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Theater at Butrint

a Pleiades place resource

Creators: Noura Alavi, Taylor Harrison Copyright © The Contributors. Sharing and remixing permitted under terms of the Creative Commons Attribution 3.0 License (cc-by).
Last modified Mar 02, 2020 08:41 AM History
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A Greek and Roman theater at the site of Butrint.

39.7456223, 20.0204759

theatre, theater


The theater was built on the southern area of the acropolis at the Greek, Roman, and Byzantine site of Butrint (Buthrotum). The original theater was built in a Greek style in the fourth century BC and was commonly used as a place for religious events, including ceremonies and priestly activities, as well as dramatic performances. On the basis of the 13-19 rows of stone seats that are preserved, it is estimated that the theater would have been able to accommodate approximately 1,500 visitors.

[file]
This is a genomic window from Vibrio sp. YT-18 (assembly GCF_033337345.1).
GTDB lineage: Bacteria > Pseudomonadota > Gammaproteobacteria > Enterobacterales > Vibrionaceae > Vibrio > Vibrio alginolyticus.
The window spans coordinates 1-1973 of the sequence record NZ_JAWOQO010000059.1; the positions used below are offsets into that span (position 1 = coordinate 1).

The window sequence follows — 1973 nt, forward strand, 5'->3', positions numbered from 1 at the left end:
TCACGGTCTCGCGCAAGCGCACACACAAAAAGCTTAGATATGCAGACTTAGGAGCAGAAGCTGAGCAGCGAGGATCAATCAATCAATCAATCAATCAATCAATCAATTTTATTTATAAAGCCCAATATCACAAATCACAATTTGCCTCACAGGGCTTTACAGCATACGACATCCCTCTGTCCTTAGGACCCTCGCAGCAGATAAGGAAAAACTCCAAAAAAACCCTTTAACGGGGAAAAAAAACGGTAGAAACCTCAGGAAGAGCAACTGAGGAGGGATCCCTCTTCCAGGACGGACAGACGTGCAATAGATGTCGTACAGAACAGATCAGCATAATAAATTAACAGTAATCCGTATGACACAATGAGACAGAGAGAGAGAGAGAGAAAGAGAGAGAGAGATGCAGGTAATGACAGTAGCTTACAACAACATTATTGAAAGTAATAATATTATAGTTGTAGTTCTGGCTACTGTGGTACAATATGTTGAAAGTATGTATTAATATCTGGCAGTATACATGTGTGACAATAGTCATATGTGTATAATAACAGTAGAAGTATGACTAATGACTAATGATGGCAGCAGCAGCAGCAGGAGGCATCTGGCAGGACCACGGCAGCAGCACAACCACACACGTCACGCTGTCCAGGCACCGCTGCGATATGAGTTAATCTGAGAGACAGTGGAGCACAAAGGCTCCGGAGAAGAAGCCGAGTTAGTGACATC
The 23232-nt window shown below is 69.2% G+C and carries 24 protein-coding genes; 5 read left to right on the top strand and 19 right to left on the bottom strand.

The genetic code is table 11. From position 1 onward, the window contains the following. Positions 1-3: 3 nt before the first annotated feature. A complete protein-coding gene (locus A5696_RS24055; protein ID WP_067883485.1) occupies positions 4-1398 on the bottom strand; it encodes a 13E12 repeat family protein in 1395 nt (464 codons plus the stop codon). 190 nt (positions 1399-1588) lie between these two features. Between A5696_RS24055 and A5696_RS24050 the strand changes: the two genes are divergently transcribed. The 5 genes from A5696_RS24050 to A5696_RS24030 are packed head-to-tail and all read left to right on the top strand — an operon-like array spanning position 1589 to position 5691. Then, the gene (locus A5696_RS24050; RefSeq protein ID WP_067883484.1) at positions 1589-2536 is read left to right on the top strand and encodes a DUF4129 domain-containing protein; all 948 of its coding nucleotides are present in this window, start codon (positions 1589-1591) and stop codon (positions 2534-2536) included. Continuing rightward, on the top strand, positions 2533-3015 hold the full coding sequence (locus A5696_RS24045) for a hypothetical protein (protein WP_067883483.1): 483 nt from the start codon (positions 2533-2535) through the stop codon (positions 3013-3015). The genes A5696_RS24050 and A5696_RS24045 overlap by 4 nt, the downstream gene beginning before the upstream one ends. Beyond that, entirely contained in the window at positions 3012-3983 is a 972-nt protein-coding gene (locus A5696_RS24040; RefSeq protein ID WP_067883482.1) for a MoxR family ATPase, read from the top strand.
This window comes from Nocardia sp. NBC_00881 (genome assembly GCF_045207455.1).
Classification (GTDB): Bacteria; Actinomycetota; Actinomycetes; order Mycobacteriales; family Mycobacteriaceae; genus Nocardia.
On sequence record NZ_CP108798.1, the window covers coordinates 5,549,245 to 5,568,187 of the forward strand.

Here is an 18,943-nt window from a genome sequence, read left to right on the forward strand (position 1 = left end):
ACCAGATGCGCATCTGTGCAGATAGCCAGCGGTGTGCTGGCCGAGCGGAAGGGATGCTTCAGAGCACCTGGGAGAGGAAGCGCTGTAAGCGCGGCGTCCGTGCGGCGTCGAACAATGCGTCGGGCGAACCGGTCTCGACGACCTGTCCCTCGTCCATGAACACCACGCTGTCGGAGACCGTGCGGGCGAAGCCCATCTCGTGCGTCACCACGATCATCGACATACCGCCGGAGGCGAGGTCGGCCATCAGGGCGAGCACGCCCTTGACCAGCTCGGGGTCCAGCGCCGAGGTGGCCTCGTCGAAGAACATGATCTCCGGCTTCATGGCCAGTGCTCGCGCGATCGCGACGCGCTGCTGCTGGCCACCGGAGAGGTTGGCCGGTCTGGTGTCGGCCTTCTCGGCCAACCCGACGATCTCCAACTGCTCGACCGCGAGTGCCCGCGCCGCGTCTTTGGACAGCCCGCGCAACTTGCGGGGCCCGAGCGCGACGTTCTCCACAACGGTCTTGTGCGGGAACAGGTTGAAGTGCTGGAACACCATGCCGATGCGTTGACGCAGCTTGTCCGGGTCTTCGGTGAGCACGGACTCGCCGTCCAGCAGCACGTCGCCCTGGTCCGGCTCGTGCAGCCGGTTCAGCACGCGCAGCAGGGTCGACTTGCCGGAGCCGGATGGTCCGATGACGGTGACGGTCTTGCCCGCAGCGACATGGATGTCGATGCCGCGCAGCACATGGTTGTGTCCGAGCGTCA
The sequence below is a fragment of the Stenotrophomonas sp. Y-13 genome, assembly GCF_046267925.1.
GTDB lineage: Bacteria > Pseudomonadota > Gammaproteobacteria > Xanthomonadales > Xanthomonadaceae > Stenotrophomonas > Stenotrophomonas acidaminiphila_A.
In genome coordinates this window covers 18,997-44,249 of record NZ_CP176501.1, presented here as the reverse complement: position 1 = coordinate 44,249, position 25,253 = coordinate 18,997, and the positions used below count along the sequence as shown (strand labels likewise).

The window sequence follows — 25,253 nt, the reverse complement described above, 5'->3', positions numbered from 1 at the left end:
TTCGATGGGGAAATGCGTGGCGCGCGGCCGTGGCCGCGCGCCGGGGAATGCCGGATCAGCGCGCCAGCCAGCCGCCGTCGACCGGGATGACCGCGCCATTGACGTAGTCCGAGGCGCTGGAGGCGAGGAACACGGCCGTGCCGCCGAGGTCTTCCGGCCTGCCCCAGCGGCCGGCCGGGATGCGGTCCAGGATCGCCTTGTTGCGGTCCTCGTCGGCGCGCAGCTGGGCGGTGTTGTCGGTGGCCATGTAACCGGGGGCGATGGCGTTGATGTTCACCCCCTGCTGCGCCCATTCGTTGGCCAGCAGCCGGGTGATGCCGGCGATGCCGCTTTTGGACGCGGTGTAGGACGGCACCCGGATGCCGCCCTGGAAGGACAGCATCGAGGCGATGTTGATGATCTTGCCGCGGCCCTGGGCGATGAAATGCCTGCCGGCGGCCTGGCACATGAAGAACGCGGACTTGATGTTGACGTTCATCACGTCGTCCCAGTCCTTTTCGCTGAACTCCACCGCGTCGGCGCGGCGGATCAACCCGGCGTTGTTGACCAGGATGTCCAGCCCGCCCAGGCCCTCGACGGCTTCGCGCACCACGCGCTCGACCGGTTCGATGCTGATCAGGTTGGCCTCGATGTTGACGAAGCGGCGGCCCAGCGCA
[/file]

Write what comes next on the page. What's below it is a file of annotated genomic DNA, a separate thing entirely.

In the second century BC, the theater was reconstructed according to a Roman plan, which, among other changes, involved the building of a new stage. Many inscriptions and statues from the various phases of its use have been found in this theater. Among them are inscriptions recording the manumission of slaves and a statue that combines a woman's body and a head of Apollo. The theater was abandoned around the fourth century AD after an earthquake.

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Noura Alavi, Taylor Harrison, Jeffrey Becker, and Adam Rabinowitz, 'Theater at Butrint: a Pleiades place resource', Pleiades: A Gazetteer of Past Places, 2020 <> [accessed: 22 September 2023]

            {{cite web |url= |title=Places: 404148110 (Theater at Butrint) |author=Alavi, N., T. Harrison |accessdate=September 22, 2023 2:06 am |publisher=Pleiades}}